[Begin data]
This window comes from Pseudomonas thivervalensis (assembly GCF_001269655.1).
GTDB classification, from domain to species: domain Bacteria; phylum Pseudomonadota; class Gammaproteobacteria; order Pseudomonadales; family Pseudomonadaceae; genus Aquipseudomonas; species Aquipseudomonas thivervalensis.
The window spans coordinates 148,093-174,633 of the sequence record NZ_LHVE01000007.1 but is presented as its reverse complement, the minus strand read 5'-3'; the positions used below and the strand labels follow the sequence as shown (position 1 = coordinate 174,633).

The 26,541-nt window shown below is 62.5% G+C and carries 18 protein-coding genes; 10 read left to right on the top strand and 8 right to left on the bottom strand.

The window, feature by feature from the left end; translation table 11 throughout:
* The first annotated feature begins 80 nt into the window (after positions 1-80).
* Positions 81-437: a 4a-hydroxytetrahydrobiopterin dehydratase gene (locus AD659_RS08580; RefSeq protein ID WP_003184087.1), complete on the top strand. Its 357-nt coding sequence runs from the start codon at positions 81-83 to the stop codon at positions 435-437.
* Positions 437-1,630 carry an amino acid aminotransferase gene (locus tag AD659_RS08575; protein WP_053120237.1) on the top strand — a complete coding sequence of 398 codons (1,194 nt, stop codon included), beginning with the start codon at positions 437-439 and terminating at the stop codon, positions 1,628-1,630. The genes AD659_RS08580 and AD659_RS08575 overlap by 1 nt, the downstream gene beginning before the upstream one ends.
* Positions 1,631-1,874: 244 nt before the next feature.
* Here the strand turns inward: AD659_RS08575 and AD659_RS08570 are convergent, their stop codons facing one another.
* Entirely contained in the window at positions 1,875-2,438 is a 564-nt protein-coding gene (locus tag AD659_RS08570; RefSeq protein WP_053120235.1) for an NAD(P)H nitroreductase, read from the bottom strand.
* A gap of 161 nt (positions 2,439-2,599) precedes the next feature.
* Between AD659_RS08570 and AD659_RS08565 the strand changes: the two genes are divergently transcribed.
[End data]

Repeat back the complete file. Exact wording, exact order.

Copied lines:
This window comes from Pseudomonas thivervalensis (assembly GCF_001269655.1).
GTDB classification, from domain to species: domain Bacteria; phylum Pseudomonadota; class Gammaproteobacteria; order Pseudomonadales; family Pseudomonadaceae; genus Aquipseudomonas; species Aquipseudomonas thivervalensis.
The window spans coordinates 148,093-174,633 of the sequence record NZ_LHVE01000007.1 but is presented as its reverse complement, the minus strand read 5'-3'; the positions used below and the strand labels follow the sequence as shown (position 1 = coordinate 174,633).

The 26,541-nt window shown below is 62.5% G+C and carries 18 protein-coding genes; 10 read left to right on the top strand and 8 right to left on the bottom strand.

The window, feature by feature from the left end; translation table 11 throughout:
* The first annotated feature begins 80 nt into the window (after positions 1-80).
* Positions 81-437: a 4a-hydroxytetrahydrobiopterin dehydratase gene (locus AD659_RS08580; RefSeq protein ID WP_003184087.1), complete on the top strand. Its 357-nt coding sequence runs from the start codon at positions 81-83 to the stop codon at positions 435-437.
* Positions 437-1,630 carry an amino acid aminotransferase gene (locus tag AD659_RS08575; protein WP_053120237.1) on the top strand — a complete coding sequence of 398 codons (1,194 nt, stop codon included), beginning with the start codon at positions 437-439 and terminating at the stop codon, positions 1,628-1,630. The genes AD659_RS08580 and AD659_RS08575 overlap by 1 nt, the downstream gene beginning before the upstream one ends.
* Positions 1,631-1,874: 244 nt before the next feature.
* Here the strand turns inward: AD659_RS08575 and AD659_RS08570 are convergent, their stop codons facing one another.
* Entirely contained in the window at positions 1,875-2,438 is a 564-nt protein-coding gene (locus tag AD659_RS08570; RefSeq protein WP_053120235.1) for an NAD(P)H nitroreductase, read from the bottom strand.
* A gap of 161 nt (positions 2,439-2,599) precedes the next feature.
* Between AD659_RS08570 and AD659_RS08565 the strand changes: the two genes are divergently transcribed.